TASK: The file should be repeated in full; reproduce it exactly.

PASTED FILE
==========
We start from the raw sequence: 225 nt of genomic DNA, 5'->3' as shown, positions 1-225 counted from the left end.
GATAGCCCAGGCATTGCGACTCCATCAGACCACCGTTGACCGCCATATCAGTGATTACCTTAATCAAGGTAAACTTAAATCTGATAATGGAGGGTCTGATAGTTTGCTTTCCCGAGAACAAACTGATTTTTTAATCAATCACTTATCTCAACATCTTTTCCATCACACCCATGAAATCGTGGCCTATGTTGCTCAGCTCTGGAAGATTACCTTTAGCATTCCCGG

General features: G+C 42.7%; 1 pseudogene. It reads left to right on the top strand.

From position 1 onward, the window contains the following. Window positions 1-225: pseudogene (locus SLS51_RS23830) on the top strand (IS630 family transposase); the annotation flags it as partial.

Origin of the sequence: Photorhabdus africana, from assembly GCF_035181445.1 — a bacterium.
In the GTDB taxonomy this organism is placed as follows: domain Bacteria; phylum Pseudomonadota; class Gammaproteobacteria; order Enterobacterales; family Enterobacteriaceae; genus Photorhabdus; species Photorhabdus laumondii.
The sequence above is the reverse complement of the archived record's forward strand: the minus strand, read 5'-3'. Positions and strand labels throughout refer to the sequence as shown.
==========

We start from the raw sequence: 225 nt of genomic DNA, 5'->3' as shown, positions 1-225 counted from the left end.
GATAGCCCAGGCATTGCGACTCCATCAGACCACCGTTGACCGCCATATCAGTGATTACCTTAATCAAGGTAAACTTAAATCTGATAATGGAGGGTCTGATAGTTTGCTTTCCCGAGAACAAACTGATTTTTTAATCAATCACTTATCTCAACATCTTTTCCATCACACCCATGAAATCGTGGCCTATGTTGCTCAGCTCTGGAAGATTACCTTTAGCATTCCCGG

General features: G+C 42.7%; 1 pseudogene. It reads left to right on the top strand.

From position 1 onward, the window contains the following. Window positions 1-225: pseudogene (locus SLS51_RS23830) on the top strand (IS630 family transposase); the annotation flags it as partial.

Origin of the sequence: Photorhabdus africana, from assembly GCF_035181445.1 — a bacterium.
In the GTDB taxonomy this organism is placed as follows: domain Bacteria; phylum Pseudomonadota; class Gammaproteobacteria; order Enterobacterales; family Enterobacteriaceae; genus Photorhabdus; species Photorhabdus laumondii.
The sequence above is the reverse complement of the archived record's forward strand: the minus strand, read 5'-3'. Positions and strand labels throughout refer to the sequence as shown.